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Inpatients’ satisfaction towards information received about medicines


Objective Healthcare providers (HCPs) often overestimate the quality and quantity of information they provide to patients. This study aimed to find out inpatients’ satisfaction towards information about medicines provided during inpatient stay.

Methods This cross-sectional study was conducted at Lewisham Hospital and Queen Elizabeth Hospital in June 2017. Patients’ satisfaction with information about medicines provided during inpatient stay was assessed using a 17-item Satisfaction with Information about Medicines Scale (SIMS).

Results 71 patients completed the questionnaire. The average percentage of patients being satisfied with the information provided in the nine-item ‘action and usage’ subscale of SIMS was 74.4%, compared with the eight-item ‘potential problems’ subscale with an average percentage of 56%. Patients aged 45–64 were more likely to be satisfied with information on ‘how the medicines work’ than the 65 and above as well as the 18–44 age groups (p=0.045). Patients who attended secondary school and below were more likely to be satisfied than those attending college and above towards this information (p=0.002). Patients of white or mixed white and black ethnicity were less satisfied than other ethnic groups of information regarding the impact of medication on sex life (p=0.019). Black or black British were more likely to be satisfied towards information on unwanted medication side effects compared with other ethnic groups (p=0.025).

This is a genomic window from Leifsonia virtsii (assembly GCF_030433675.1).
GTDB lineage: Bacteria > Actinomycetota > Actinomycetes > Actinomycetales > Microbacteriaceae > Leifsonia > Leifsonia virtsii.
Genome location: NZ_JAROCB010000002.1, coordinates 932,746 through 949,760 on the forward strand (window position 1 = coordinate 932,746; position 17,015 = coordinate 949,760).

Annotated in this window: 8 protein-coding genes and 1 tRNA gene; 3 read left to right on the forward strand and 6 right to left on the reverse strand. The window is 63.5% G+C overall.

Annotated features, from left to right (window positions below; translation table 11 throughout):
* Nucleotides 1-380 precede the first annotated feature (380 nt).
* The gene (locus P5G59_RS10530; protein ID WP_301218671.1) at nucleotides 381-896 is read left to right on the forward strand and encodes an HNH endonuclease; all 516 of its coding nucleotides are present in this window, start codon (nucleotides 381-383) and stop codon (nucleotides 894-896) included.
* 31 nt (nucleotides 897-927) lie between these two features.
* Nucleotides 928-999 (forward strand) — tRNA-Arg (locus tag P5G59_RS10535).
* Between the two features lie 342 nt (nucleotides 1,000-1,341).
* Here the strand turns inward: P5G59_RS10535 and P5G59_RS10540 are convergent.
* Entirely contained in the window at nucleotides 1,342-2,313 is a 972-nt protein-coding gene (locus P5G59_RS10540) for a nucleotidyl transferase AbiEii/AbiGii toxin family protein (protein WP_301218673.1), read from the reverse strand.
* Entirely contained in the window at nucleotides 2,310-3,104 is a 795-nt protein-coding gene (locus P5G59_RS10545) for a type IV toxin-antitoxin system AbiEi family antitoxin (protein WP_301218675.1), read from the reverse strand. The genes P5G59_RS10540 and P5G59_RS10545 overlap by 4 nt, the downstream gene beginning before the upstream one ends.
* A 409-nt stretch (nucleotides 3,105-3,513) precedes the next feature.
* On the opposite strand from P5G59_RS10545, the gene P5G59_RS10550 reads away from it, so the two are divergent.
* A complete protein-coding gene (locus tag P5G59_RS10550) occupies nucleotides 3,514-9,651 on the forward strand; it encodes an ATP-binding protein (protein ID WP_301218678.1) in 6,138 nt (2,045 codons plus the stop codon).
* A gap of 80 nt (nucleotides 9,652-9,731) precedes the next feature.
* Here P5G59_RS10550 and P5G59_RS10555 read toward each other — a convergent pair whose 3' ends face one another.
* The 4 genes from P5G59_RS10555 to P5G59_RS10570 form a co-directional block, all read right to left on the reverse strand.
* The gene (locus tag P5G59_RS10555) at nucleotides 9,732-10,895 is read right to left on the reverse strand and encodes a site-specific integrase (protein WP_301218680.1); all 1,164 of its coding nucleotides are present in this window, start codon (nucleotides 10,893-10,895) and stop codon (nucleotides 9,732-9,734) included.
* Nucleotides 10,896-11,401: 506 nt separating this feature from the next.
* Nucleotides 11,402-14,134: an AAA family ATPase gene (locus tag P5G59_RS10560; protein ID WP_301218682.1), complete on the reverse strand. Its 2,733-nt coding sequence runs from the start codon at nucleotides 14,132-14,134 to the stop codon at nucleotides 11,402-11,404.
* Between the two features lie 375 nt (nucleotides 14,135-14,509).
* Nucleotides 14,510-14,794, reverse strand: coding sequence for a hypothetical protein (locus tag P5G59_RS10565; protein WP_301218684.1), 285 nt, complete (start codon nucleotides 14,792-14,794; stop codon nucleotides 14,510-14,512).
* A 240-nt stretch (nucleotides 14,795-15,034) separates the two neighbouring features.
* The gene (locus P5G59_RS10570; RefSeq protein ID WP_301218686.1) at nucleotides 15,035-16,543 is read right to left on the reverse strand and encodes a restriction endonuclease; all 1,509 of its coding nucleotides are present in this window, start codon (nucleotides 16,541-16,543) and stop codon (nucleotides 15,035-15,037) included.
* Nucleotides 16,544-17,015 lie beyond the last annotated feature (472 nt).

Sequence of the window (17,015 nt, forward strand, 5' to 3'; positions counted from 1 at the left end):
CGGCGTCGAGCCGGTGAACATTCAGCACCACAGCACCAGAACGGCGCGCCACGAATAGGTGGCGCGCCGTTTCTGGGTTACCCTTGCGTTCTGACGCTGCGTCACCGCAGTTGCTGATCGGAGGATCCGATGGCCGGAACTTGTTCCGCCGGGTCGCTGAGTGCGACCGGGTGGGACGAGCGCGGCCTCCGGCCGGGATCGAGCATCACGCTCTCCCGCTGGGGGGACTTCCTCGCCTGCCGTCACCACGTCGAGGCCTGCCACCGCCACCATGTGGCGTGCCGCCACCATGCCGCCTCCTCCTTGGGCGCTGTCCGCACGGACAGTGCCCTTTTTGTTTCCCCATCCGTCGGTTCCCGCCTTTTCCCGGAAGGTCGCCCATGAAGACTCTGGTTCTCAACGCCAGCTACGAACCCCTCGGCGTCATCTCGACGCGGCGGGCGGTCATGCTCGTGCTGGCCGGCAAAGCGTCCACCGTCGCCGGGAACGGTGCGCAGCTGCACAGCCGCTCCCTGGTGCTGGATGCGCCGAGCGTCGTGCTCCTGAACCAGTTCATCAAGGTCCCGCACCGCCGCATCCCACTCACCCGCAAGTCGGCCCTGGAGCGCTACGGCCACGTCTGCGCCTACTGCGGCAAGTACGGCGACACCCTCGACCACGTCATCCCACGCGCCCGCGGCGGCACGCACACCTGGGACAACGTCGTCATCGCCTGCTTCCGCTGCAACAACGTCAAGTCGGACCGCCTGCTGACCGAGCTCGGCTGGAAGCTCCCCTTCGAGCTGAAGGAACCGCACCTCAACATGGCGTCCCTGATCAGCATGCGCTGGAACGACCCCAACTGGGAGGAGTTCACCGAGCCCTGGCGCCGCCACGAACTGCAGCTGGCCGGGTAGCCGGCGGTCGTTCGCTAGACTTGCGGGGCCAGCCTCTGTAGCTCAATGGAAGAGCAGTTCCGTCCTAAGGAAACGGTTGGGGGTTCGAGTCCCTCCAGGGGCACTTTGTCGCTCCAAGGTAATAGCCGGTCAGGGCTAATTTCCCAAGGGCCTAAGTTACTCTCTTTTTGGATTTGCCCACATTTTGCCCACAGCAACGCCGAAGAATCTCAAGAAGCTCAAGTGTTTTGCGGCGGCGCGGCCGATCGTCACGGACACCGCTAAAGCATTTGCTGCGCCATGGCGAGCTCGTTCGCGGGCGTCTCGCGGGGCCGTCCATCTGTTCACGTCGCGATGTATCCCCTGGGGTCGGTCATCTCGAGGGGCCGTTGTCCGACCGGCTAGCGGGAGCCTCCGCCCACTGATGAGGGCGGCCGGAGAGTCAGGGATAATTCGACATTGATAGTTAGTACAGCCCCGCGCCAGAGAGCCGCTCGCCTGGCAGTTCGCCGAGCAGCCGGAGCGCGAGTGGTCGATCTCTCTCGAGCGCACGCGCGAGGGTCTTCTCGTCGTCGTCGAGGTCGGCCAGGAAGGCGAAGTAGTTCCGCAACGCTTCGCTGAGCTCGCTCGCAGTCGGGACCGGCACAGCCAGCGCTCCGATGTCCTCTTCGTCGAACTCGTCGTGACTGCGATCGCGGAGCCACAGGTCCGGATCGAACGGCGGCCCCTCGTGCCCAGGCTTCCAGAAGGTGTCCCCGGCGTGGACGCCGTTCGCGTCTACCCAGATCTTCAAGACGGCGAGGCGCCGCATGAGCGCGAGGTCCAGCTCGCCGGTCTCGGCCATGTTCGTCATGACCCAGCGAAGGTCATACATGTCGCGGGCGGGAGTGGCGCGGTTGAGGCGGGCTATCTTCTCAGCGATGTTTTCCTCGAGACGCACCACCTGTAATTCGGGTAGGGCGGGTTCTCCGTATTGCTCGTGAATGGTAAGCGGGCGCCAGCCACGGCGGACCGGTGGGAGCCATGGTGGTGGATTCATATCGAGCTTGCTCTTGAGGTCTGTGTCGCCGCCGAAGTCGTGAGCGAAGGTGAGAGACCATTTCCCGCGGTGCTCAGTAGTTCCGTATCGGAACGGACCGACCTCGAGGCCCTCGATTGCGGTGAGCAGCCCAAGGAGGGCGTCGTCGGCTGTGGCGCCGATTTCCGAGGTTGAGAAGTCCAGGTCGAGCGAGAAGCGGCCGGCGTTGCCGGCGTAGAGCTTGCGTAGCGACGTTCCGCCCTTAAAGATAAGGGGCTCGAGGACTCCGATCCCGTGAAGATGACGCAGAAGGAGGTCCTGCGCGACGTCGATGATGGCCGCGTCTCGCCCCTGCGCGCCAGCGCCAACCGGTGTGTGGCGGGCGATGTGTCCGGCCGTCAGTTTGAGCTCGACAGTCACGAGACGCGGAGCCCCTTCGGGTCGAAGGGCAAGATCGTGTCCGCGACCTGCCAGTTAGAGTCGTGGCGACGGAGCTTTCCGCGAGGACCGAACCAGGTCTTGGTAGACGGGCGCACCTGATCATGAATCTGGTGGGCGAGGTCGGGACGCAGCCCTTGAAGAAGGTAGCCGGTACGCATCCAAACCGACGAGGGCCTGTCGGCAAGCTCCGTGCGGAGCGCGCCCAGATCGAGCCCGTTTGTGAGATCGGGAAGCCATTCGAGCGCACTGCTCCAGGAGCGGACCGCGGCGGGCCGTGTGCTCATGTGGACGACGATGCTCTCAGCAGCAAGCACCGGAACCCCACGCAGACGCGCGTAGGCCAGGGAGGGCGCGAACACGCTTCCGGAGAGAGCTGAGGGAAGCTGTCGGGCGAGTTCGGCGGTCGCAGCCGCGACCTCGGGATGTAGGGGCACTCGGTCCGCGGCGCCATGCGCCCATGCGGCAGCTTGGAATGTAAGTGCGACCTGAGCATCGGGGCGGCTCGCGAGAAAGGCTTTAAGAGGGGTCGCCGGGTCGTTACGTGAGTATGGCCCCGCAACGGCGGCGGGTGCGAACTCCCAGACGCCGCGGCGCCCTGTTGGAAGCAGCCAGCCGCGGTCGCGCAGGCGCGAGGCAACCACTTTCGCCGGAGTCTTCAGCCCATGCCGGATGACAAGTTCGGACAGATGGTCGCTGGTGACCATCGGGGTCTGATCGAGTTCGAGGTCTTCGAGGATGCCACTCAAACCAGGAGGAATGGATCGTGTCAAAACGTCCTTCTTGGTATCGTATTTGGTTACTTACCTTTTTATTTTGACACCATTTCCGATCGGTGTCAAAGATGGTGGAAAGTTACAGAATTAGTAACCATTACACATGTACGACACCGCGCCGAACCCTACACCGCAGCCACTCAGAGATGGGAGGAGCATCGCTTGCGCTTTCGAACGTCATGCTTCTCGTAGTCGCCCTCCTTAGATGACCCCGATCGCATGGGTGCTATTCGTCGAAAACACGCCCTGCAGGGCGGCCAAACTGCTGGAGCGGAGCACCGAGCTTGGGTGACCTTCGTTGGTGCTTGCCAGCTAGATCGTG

Conclusions HCPs could improve on the provision of information on potential problems that patients might experience with their medicines. Patients’ age, educational level and ethnicity should be taken into consideration when providing information about medicines.

  • satisfaction
  • inpatients
  • medicines information
  • sims
  • patients

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